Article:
“Hey! Check it out! I just passed the 500 follower mark on Twitter!”
“Yeah? Well guess what? My last Facebook post got 17 likes and 12 shares!”
“Oh yeah? Well I have 312 people on my newsletter list and another one joined just this morning!”
These are the playground-style arguments you might hear at a convention held by Immature Content Marketers of America. Next, someone will be saying, “my blog can beat up your blog,” and it’ll digress into physical violence.
Not that there’s anything at all wrong with tracking things like how many followers you have on various networks, or how many likes and shares your content is receiving. Those are important metrics for certain purposes.
But they are not a measure of success.
The Birth of the Vanity Metric
Back when digital marketing and social media were both still in their infancy, and analytics tools were relatively simplistic, vanity metrics were pretty much all we had.
If you took some sort of marketing action and the next day saw an uptick in the number of visitors to your site, you connected the two, called it a success, and moved on. If you were really sophisticated, you A/B tested every action you took and measured the result to decide exactly what changes were bringing in more visitors, keeping them on your site longer, and leading to eventual conversions.
With a limited scope of data available, the mindset was: it’s a numbers game. The more visitors/followers/likes/retweets I get, the more people see me and the better the chances I’ll sell something.
And of course, there’s a nugget of truth in that. Visibility is an important component in modern content marketing too. It’s a noisy environment and you have to stay visible and get seen by a large number of eyeballs if you want to succeed.
But it’s not just a numbers game.
The Death of the Vanity Metric
The main reason vanity metrics have failed in the long term is that they’re simply not telling us enough about these huge masses of faceless avatars we’re attracting to our site or our social media properties. If visitors had to pay just to view your site, what do you think your visitor numbers would look like?
You see, if you’re just looking at vanity metrics, you can easily fool yourself into believing your marketing efforts are successful, when in fact, they’re not at all. You can be thrilled with yet another milestone in Twitter followers and give no thought at all to whether or not any of those followers care.
On the other hand, analytics technology and access to Big Data have created an explosion in the amount and quality of measurable data available to digital marketers. Now, instead of just scratching the surface by seeing how many more or less visitors came to our website after a given action, we can see so much more than that, and we can dive deeper into each individual’s actions to discern why they visited and what they were trying to do.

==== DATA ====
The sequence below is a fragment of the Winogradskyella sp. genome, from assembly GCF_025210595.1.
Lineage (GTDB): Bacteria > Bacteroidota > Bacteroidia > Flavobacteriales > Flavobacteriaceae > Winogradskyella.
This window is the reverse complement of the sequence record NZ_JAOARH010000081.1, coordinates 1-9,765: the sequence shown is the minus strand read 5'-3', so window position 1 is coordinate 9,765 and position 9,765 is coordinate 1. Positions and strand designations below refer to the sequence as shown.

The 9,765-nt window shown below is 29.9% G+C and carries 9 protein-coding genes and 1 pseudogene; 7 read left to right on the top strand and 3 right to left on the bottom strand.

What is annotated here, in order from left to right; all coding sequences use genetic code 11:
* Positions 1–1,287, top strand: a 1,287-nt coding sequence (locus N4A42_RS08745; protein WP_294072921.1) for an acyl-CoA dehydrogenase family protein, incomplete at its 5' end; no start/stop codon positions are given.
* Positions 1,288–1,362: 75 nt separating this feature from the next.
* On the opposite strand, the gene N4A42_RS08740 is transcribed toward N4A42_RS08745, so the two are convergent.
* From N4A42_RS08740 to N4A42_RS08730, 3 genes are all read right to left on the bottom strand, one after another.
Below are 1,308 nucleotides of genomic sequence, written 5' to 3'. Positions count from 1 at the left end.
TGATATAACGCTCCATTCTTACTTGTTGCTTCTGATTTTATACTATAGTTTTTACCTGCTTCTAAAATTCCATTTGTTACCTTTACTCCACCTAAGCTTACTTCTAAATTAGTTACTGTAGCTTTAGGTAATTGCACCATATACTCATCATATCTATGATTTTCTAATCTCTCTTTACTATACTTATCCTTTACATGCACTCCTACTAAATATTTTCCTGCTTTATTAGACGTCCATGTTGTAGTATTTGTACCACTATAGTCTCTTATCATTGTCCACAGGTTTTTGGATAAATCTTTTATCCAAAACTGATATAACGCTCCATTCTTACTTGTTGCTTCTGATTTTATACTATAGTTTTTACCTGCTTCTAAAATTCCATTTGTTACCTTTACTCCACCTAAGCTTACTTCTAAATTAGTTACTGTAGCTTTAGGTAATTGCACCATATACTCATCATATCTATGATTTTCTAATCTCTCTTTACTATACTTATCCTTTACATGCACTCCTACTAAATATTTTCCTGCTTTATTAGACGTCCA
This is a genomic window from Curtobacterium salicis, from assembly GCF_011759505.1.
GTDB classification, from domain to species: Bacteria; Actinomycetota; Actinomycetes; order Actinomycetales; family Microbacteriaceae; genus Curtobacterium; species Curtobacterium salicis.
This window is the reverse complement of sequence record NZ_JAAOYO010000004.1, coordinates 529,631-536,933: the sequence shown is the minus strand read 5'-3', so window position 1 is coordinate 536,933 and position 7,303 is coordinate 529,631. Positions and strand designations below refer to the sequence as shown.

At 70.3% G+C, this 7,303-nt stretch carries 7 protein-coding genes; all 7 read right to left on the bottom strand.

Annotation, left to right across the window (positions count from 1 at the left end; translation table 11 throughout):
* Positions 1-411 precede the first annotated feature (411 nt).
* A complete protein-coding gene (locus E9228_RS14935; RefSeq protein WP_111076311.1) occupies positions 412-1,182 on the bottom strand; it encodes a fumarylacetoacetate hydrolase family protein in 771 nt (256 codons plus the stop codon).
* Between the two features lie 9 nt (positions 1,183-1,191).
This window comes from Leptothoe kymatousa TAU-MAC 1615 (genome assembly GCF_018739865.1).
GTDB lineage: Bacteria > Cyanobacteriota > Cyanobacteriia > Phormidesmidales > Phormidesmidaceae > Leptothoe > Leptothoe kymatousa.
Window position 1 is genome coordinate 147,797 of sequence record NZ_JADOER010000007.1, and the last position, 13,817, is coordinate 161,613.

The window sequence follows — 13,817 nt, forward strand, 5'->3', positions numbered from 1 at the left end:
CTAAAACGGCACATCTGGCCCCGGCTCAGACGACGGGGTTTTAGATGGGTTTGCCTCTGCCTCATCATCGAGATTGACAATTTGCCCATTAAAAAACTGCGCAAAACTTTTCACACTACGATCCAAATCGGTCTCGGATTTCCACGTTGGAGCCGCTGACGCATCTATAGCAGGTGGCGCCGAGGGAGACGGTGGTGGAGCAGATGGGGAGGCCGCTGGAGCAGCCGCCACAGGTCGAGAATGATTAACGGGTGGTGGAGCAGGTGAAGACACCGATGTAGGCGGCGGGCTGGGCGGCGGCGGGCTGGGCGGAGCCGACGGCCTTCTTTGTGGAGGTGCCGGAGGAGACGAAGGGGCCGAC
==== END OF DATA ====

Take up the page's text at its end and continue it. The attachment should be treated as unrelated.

In other words, we can now measure engagement and intent rather than just existence.
Viewing metrics like an Inbound Marketing Agency does
Whether or not you are currently working with an inbound marketing agency or content marketing firm, you can surely understand the truth of this statement:
No inbound marketing agency can get hired in 2015 by promising “X number of website visitors” or “X number of Twitter followers” in a certain timeframe. At least, if that’s what they’re selling, they shouldn’t get hired.
With all of the tools and techniques available to modern inbound marketing professionals, there’s no reason at all why they should be focusing on vanity metrics like it’s still 2003. Sure, they’re going to track those things, and they may even share them with their clients as a little informal “yay team!” to make everyone feel good, but it’s not going to be their measure of success.
Instead, today’s inbound marketing agencies are rightfully expected to directly connect their efforts and strategies with ROI, just like any other business or department. And if they can’t do that, they’re not going to last long.
After all, no matter how good looking a salesperson is, are you going to keep them around if they’re not selling enough to cover their salary? Of course not. Looks don’t enter into the equation.
Connecting content to ROI
Understandably, connecting content marketing, social media marketing, influencer marketing, and other aspects of an inbound strategy directly to dollars and cents is still not the easiest thing in the world. There are a lot of factors and variables that come into play, and some of them are realistically out of the marketer’s hands to control.
But the real point is, what are they trying to accomplish? Are they trying to boost your numbers? Or are they actually trying to make you money?
If you don’t like the answer, maybe it’s time to hire a new inbound marketing agency.